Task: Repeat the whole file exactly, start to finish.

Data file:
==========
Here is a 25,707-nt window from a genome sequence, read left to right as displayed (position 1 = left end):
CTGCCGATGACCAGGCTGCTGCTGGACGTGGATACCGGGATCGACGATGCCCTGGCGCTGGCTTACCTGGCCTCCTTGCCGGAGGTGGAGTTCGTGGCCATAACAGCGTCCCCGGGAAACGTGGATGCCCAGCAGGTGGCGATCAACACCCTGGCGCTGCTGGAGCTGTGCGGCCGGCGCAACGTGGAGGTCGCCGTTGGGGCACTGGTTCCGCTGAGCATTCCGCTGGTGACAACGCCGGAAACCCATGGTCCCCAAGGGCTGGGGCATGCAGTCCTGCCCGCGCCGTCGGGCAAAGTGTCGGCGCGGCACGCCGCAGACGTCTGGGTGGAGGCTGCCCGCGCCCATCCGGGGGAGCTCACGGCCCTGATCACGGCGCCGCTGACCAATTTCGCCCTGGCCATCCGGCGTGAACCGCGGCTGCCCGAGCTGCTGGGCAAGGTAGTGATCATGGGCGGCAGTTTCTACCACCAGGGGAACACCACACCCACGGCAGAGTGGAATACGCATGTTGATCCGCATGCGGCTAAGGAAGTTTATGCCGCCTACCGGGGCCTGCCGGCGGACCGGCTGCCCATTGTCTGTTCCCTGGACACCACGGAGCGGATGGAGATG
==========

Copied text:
Here is a 25,707-nt window from a genome sequence, read left to right as displayed (position 1 = left end):
CTGCCGATGACCAGGCTGCTGCTGGACGTGGATACCGGGATCGACGATGCCCTGGCGCTGGCTTACCTGGCCTCCTTGCCGGAGGTGGAGTTCGTGGCCATAACAGCGTCCCCGGGAAACGTGGATGCCCAGCAGGTGGCGATCAACACCCTGGCGCTGCTGGAGCTGTGCGGCCGGCGCAACGTGGAGGTCGCCGTTGGGGCACTGGTTCCGCTGAGCATTCCGCTGGTGACAACGCCGGAAACCCATGGTCCCCAAGGGCTGGGGCATGCAGTCCTGCCCGCGCCGTCGGGCAAAGTGTCGGCGCGGCACGCCGCAGACGTCTGGGTGGAGGCTGCCCGCGCCCATCCGGGGGAGCTCACGGCCCTGATCACGGCGCCGCTGACCAATTTCGCCCTGGCCATCCGGCGTGAACCGCGGCTGCCCGAGCTGCTGGGCAAGGTAGTGATCATGGGCGGCAGTTTCTACCACCAGGGGAACACCACACCCACGGCAGAGTGGAATACGCATGTTGATCCGCATGCGGCTAAGGAAGTTTATGCCGCCTACCGGGGCCTGCCGGCGGACCGGCTGCCCATTGTCTGTTCCCTGGACACCACGGAGCGGATGGAGATG